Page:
|Work-Based Learning in Applied Criminology||20|
The module allows students to critically reflect upon a period of professional experience in a context appropriate to the course. The module is open to students in full or part time employment in an appropriate career as well as those who access the professional context through an internship, or period of voluntary or work experience. Students will undertake professional tasks and roles and critically reflect on their practice in the context of specialist career trajectories. They will produce a portfolio of achievement to reflect their professional experience. This portfolio should act as a resource to deploy within subsequent career development. Students will learn to identify their own professional development needs and professional development resources available to them.
Work placements and internships are negotiated either with students’ own employing organisation, if appropriate to the programme, or with a range of appropriate organisations that the university has connections with. A member of Department of Applied Social Studies staff has responsibilities for the establishment and monitoring of placements and internships. Appropriate support is available to both employers and students undertaking ‘Work Based Learning in Applied Criminology’.
Foundations of Forensic Psychology Practice – 20 Credits
Investigative Leadership and Management in Policing – 20 Credits
The Criminal Justice System and the Legal Framework – 20 Credits
Comparative Perspectives on Contemporary Policing – 20 Credits
Cybercrime and Cybersecurity – 20 Credits
Movement and Security in a Global World – 20 Credits
Please note the modules listed are correct at the time of publishing, for full-time students entering the programme in Year 1. Optional modules are listed where applicable. Please note the University cannot guarantee the availability of all modules listed and modules may be subject to change. For further information please refer to the terms and conditions at www.winchester.ac.uk/termsandconditions.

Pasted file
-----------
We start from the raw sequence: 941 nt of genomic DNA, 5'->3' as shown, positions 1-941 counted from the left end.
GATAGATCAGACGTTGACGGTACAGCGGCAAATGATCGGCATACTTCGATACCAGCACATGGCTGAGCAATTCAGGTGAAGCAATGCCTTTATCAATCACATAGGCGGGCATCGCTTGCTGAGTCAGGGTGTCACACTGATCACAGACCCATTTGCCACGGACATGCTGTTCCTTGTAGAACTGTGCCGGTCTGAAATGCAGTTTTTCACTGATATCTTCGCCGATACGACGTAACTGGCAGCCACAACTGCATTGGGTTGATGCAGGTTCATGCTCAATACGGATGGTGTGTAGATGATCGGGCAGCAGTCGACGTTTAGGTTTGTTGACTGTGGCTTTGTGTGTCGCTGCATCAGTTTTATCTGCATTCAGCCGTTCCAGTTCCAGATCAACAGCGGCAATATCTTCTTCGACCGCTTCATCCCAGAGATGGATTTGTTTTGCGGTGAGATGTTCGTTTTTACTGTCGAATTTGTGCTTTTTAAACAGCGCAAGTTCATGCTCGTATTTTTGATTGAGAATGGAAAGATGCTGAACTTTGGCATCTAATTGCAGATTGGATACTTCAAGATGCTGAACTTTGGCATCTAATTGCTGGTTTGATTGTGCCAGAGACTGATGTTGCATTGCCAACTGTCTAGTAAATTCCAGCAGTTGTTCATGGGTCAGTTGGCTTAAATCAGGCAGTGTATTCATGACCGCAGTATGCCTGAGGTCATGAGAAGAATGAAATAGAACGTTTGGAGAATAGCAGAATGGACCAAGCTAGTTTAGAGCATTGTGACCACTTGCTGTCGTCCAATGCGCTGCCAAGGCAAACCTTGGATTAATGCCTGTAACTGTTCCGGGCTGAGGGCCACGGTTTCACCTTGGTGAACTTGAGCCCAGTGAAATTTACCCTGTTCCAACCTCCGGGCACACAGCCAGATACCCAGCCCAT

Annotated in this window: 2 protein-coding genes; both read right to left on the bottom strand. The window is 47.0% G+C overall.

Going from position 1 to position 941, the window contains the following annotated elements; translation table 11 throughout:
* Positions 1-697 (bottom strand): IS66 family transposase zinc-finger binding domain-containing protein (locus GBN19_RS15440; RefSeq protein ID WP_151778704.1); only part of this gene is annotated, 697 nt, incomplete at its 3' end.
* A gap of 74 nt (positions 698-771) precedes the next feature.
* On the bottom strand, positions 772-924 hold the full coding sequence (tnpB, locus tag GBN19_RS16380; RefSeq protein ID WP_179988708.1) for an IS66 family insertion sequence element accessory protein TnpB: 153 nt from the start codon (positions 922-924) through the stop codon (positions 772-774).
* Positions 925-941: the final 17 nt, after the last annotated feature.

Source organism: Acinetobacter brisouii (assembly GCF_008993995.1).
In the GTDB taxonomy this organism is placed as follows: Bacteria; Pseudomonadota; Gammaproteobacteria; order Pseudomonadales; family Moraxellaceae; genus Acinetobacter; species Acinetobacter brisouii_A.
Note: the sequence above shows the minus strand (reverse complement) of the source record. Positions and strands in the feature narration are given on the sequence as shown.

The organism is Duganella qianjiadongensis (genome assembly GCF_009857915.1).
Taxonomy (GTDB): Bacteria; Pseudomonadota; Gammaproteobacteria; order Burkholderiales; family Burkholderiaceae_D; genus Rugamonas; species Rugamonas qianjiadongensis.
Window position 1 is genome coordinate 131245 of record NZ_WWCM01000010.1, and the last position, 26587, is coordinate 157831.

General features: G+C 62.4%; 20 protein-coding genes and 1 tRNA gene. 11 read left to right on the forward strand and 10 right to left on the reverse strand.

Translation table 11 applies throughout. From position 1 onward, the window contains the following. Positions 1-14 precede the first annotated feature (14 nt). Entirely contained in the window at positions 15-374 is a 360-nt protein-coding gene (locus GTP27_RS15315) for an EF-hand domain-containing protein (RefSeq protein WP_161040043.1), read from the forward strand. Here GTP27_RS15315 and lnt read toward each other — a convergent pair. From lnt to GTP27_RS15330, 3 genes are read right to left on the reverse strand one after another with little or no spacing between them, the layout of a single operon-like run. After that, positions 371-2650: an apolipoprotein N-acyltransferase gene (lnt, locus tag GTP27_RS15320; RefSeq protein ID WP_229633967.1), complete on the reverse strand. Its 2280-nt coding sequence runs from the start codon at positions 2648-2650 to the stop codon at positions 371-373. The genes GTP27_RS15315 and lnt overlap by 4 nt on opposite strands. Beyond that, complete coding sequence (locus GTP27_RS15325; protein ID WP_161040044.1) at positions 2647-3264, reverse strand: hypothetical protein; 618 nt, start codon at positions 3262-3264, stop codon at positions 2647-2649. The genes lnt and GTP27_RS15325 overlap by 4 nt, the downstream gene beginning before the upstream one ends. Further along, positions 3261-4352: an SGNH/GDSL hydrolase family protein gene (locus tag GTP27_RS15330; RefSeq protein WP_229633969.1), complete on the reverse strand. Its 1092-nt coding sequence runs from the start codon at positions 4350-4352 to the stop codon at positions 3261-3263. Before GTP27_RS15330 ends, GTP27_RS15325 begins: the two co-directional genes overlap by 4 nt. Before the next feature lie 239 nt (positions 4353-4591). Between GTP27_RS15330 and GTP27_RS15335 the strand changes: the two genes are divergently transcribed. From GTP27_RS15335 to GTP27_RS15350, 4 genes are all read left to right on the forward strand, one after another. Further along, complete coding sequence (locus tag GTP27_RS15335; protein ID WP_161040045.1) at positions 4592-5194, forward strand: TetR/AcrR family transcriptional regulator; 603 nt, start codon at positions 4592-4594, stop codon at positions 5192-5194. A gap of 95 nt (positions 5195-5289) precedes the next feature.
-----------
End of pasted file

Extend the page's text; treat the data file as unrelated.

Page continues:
The University will notify applicants of any changes made to the core modules listed above.
Course Tuition Fees
UK/EU/Channel Islands and Isle of Man
Full-time entry | £5,500
Part-time entry | £2,750 p/a
Total Cost | £5,500
Full-time entry | £12,950
Part-time entry | £6,475 p/a
Total Cost | £12,950
As one of our students all of your teaching and assessments are included in your tuition fees, including, lectures/guest lectures and tutorials, seminars, laboratory sessions and specialist teaching facilities. You will also have access to a wide range of student support and IT services.
There might be additional costs you may encounter whilst studying. The following highlights the mandatory and optional costs for this course:
Core texts: Multiple copies of core text are held within the library and e-books are identified where possible, however due to limited availability students are recommended to purchase a copy for their own use. It is possible for students to buy send-hand copies. Cost £40 - £60.
Students will incur travel costs on placements to organisations, where primary research will be conducted for their work-based learning module and final dissertation. This will be in the second semester of study. Cost £100-200 (the Department will provide £50 per student toward these costs).
SCHOLARSHIPS, BURSARIES AND AWARDS
We have a variety of scholarship and bursaries available to support you financially with the cost of your course. To see if you’re eligible, please see our Scholarships and Awards.
Key course details
- Full-time: 1 year; Part-time: 2 years
- Typical offer
- Normally a first or second-class Honour
- King Alfred Campus or at West Downs, Winchester